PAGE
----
This document reflects commonly held beliefs based on scripture which have been endorsed by the church's Commission on Doctrinal Purity and the Executive Presbytery.
Why is it so important for Christians to abstain from gambling?
Although "Thou shalt not gamble" is not one of the Ten Commandments, the practice violates some values that Scripture recognizes. In addition to obeying what the Bible teaches explicitly, we must also adhere to the clear inference of Scripture. The principle of stewardship opposes gambling. Christians are to be responsible stewards of all their possessions, including their wealth, and how possessions are used or spent (Psalm 24:1, Matthew 25:14-20). Gambling does not demonstrate responsible stewardship of our resources.
The biblical principle of respecting honest labor and productive work disallows gambling. Seeking to get rich in a way that avoids respectable work violates scriptural truth (Proverbs 12:11, 28:19,20; 2 Thessalonians 3:10). The biblical principle of Christian love towards all human beings opposes gambling. If we love our neighbor as ourselves (Matthew 22:39), we cannot engage in profiting from his losses.
Some who wish to defend gambling suggest life itself is a gamble. They rationalize that no one knows when or how one’s life will end. At any time catastrophe and sickness can upset their lifelong plans. So why, they ask, when life poses such risk should the church oppose lotteries and gambling?
The difference—one is self imposed, while the other is not. Lotteries, casino gambling, and paramutual betting are completely different from the normal circumstantial risks of life. They are intentionally brought on by temptations of gain. The point is gambling is a voluntary agreement. It is made between two parties to transfer something of value contingent on an uncertain event and resulting in discernible gain for one party and corresponding loss for the other. On the basis of this definition, we believe all forms of gambling are contrary to developing and maintaining wholesome interpersonal relationships as God intends for His people. We take this position in full awareness some advocate the recreational or entertainment value of gambling and the supposed use by government of gambling earnings for social and educational programs. This is an indictment against government. The end (i.e.: more money for education) does not justify the means. If a person really wants to contribute to a worthy cause, they should do so directly and remove all risk taking.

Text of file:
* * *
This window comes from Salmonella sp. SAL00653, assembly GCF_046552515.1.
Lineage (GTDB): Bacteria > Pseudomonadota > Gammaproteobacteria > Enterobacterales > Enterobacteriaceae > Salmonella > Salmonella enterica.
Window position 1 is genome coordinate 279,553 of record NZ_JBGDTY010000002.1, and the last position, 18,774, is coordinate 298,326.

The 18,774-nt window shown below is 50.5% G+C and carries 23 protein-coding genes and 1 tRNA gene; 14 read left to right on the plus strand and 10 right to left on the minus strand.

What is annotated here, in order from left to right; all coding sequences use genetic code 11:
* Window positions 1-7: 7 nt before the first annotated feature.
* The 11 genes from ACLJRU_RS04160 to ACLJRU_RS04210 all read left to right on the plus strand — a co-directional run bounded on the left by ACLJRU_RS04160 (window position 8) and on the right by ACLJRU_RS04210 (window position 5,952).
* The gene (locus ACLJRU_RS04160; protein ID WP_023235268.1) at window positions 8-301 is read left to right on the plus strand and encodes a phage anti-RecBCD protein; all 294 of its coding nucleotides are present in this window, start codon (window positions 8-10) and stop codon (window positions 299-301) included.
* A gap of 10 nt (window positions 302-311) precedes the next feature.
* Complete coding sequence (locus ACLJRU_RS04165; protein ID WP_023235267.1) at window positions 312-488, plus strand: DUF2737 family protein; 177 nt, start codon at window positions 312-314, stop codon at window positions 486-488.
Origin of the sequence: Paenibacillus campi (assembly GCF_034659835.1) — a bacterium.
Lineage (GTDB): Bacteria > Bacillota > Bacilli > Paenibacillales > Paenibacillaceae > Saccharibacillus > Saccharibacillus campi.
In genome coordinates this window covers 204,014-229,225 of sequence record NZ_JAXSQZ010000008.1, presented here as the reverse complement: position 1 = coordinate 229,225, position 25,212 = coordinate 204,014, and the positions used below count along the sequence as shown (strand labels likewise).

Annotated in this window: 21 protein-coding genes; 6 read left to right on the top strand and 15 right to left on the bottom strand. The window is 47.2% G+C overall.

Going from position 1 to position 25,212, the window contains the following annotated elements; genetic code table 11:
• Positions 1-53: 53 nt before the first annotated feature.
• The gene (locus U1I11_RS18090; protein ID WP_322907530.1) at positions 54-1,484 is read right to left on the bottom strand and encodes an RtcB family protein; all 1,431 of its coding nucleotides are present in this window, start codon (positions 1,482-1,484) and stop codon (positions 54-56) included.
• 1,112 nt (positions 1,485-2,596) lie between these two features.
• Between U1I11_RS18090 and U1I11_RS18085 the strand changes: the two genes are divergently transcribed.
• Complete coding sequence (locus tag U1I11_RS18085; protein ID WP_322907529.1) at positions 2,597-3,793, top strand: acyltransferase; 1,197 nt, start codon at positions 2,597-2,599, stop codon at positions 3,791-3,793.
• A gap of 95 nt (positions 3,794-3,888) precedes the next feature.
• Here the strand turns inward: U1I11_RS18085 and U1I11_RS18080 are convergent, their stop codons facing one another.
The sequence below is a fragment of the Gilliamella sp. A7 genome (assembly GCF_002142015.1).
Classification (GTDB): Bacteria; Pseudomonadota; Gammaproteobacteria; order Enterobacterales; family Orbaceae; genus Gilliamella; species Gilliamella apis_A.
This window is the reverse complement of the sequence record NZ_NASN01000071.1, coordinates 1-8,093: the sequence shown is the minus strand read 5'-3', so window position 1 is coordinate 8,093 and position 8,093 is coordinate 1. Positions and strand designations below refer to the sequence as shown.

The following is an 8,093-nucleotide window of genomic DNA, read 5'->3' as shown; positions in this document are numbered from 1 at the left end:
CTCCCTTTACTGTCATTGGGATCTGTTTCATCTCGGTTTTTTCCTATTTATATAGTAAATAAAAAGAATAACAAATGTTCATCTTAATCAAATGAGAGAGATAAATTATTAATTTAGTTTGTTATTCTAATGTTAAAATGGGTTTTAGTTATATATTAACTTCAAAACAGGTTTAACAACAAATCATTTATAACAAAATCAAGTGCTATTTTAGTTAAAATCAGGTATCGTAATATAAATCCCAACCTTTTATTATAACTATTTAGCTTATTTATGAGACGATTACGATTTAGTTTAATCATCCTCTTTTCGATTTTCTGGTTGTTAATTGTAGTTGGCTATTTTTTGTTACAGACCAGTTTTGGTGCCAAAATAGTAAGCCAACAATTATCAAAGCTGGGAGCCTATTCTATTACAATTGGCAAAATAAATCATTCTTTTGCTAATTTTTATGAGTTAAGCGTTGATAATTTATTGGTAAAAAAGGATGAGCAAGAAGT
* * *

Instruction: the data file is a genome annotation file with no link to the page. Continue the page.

The trumpeted benefits of gambling are illusionary or for the benefit of those willing to take advantage of others. But the pain and hurt of the countless losers of lotteries, casino gambling, and other forms of gambling is real and tragic. It is too often the poor who are exploited by gambling. Of course the industry trumpets the winners but fails to speak of the losers. In addition—money "winners" of sudden wealth face great temptations and are often ‘losers’ in the long run.
There are gray areas on which Christians have different opinions. Is it all right to invest in the stock market? What about any kind of investment that could result in the loss of one’s money? Some theologians see a difference between games of chance and business ventures that involve some degree of skill or informed decisions. One’s conscience and commitment to biblical stewardship should be the guide here. Many retirement programs rely on the skill of wise investors, whereas private investment without adequate preparation and background would put investments at great risk, almost a suggestion of gambling. Not only are we "our brothers’ keeper," we are also keepers of what God has committed to our careful stewardship.
Another matter for consideration is the biblical use of resources beyond bare essentials. As God blesses our honest work ethic, prosperity is likely to result. How much wealth beyond basic essentials should be put in savings or investments? How much should be "invested" in the Lord’s work, even beyond the expected tithe? Asking God’s guidance about the wise use of our resources is a mark of good biblical stewardship.
The above statement is based upon our common understanding of scriptural teaching. The official delineation of this position is found in the Assemblies of God position paper, "A Biblical Perspective on Gambling," 1983.
All Scripture quotations are from the New International Version (NIV) unless otherwise specified.